The world’s most sought-after shoe designer is expanding her universe, facing growing pains head on, and entering her power along the way.
Dress, Alaïa; boots, Amina Muaddi; necklace, Cartier High Jewelry. March 2022, Vogue Arabia. Photo: Tom Munro
In the lounge of Paris’s new Bulgari Hotel, Amina Muaddi is sitting comfortably, having arrived in advance of this interview. Her hair is swept off her face in a high ponytail, revealing immaculate skin. Her almond eyes are soulful and her expression is tender. She looks exactly as she does in the pictures she posts to her 1.1 million followers, should anyone wonder otherwise.
On her wrist is a diamond-encrusted vintage Bulgari gold watch. Her T-shirt features a stream of questions like, “Do penguins have knees?” Since our last meeting for Vogue Arabia three years ago, Muaddi appears less on guard – and rightly so. Her relationship with the magazine precedes its launch issue, for which she was the subject of a style feature, showcasing her shoes not yet in stores but already on the feet of some of the world’s most elusive celebrities. Now, five years later, Muaddi is on the cover, cementing her status as the epitome of what many women in the region and the world aspire to be – beautiful, embodying the zeitgeist, creative, financially independent, and, as CEO and full owner of her company, a woman entirely in control.
“It’s becoming bigger and bigger,” Muaddi affirms of the rapid-fire growth of her eponymous company, which launched in August 2018 with 45 pairs of flared-heel stilettos. There has since been a collaboration with A$AP Rocky’s creative agency, Awge, marking the rapper’s first foray into women’s shoes; being director of Rihanna’s Fenty Footwear; a ready-to-wear line and catsuit with built-in heels with Wolford; the launch of accessories including box bags for evening and a jewelry collection; and a special colorway on the Julia sandal made with Swarovski. “I see it more like a universe,” Muaddi says of her brand, matter-of-factly.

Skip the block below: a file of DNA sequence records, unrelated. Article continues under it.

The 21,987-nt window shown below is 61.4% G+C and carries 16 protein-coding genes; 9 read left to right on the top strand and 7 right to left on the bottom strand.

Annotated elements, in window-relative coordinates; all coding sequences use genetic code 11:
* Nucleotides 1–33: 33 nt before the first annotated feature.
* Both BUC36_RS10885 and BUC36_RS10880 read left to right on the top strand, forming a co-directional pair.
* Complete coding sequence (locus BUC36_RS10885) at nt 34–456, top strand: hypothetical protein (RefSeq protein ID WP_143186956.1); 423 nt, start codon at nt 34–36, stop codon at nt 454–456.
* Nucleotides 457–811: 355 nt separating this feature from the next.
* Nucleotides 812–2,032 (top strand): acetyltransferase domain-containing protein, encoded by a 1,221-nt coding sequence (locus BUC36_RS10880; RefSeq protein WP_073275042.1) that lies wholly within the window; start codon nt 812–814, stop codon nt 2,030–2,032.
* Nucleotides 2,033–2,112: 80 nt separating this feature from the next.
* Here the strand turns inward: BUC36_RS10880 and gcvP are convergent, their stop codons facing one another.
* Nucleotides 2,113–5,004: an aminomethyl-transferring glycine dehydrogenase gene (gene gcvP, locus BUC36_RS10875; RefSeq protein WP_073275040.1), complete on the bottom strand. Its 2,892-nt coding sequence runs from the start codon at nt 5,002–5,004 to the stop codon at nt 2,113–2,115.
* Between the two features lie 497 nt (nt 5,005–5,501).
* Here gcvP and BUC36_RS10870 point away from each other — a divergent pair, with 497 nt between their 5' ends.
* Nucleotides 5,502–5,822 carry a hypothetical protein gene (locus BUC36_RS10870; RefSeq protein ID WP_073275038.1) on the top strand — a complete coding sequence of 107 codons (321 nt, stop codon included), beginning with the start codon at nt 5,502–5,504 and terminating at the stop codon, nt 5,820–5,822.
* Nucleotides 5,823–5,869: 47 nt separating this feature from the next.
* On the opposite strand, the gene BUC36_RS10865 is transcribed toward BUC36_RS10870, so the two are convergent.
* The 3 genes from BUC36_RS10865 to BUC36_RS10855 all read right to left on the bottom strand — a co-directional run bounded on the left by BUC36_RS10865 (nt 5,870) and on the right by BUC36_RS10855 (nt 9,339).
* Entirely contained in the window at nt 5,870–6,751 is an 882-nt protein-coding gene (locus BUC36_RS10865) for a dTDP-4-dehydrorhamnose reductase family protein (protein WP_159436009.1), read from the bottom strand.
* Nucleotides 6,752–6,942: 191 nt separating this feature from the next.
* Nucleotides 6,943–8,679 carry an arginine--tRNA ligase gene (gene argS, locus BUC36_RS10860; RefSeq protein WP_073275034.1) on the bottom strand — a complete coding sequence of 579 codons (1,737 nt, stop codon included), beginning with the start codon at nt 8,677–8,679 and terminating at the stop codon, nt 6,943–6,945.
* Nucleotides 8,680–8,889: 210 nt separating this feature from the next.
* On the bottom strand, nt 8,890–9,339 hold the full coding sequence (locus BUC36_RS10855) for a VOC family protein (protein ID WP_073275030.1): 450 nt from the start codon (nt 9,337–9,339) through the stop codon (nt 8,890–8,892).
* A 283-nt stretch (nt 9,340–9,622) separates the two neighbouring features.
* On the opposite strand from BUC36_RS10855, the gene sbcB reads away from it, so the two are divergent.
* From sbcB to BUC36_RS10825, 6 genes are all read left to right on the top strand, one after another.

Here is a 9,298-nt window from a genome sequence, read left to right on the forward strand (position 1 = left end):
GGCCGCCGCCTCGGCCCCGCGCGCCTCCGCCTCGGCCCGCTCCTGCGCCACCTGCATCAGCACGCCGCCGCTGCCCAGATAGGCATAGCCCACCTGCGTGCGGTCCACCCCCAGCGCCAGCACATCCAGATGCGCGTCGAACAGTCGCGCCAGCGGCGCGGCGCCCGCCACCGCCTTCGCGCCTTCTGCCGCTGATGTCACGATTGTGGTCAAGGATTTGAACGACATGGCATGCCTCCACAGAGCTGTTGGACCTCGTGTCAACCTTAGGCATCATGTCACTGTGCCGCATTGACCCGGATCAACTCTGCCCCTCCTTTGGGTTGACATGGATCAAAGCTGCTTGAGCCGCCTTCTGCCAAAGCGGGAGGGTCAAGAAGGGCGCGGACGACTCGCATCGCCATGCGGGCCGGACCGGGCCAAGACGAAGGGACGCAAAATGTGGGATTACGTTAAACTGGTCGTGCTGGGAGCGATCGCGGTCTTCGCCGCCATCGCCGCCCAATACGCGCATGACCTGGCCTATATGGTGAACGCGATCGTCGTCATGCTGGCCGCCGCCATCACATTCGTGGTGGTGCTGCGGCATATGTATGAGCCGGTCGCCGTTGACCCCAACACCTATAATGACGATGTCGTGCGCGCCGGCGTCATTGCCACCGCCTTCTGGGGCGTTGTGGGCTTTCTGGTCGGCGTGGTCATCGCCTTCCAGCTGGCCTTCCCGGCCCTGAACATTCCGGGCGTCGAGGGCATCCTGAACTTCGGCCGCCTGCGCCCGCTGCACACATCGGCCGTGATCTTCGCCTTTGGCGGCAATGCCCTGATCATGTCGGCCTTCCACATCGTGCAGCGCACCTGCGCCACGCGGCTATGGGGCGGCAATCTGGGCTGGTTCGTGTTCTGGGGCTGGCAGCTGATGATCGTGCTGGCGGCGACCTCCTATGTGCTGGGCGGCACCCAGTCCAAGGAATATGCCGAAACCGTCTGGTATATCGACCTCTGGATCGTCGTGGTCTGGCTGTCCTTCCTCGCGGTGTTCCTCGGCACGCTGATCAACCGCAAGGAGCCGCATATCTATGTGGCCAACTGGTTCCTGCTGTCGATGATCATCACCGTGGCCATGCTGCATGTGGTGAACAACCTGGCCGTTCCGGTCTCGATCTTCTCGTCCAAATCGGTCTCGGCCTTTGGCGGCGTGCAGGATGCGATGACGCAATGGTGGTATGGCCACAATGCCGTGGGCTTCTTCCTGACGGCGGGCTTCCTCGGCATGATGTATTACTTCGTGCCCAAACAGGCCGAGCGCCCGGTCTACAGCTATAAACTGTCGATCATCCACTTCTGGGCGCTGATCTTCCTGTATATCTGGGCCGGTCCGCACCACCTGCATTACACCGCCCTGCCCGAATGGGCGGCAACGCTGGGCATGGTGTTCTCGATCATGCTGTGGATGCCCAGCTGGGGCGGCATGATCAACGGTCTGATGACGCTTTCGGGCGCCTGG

In the mere three-and-a-half years since her line launched, Muaddi’s universe has proven to be the place women want to be. On social media, women fawn over her designs. One client in Asia created a Christmas tree with only Amina Muaddi shoes as decorations – an expensive feat, considering the average price for a pair hovers around €800.
Blazer, skirt, Saint Laurent; earrings, Amina Muaddi; bracelets, rings, Muaddi’s own. March 2022, Vogue Arabia. Photo: Tom Munro
On e-commerce sites like Farfetch or Matchesfashion, key styles like the transparent “glass” shoe that every bride wants to marry in are likely sold out. They retail for more than €2,000 – a grand higher than the Manolo Blahnik Hangisi pumps Sex and the City character Carrie Bradshaw famously got married in. The Amina Muaddi clients are high fashion conscious and invest in precious glamour and the dream of what can follow. “They are shoes for fierce, strong, feminine women who are citizens of the world. I want them to look and feel great when they wear the shoes; the comfort is an added quality,” comments their designer. The brand expansion didn’t come without its learning curves and Muaddi admits that there have been growing pains. “Being independent, not belonging to a group and not having business partners makes things more complicated,” she says. “The growth is so fast, even though I kept the development of the brand slow, but still, there are things you can’t control. But everyone is committed to the project.” The employees she started out with have all stayed the course. Paloma, Muaddi’s press officer, looks like she would take a bullet for her boss. When the going gets tough, Muaddi seeks higher counsel from her agent and mentor Massimo Bonini, who has been with her since 2013, and her attorney – “a very wise woman” – who consults for her brand.
“And I have a lot of friends who work in the industry,” Muaddi adds. “I listen to everyone. I always think it’s important to be open to other perspectives. But then when I make decisions, I follow my instinct. I like to hear people’s opinions, whether it’s experienced people or young people, because they have a fresher approach. Ultimately, I go with what I think is right.” “As someone who has had the privilege of knowing and collaborating closely with Amina, I’ve seen firsthand the unique understanding she has of the needs and wants of a woman,” says Jahleel Weaver Rihanna’s stylist and creative director. The two met in 2018 ahead of being invited to create the shoes for Rihanna’s Fenty line. The superstar singer is often photographed wearing Amina Muaddi shoes, as are Hailey Bieber, Kim Kardashian, Rosie Huntington-Whiteley, Kendall and Kylie Jenner, FKA Twigs, Bruna Marquezine, Natalia Vodianova, Imaan Hammam, and Paloma Elsesser. “Amina’s extensive knowledge and expertise in her field has allowed her to succeed in all her creative endeavors, with every new project showcasing the extent of her creative mind,” continues Weaver. “She has proven herself a pioneer in her industry during this new age as a woman whose talent and abilities know no bounds.”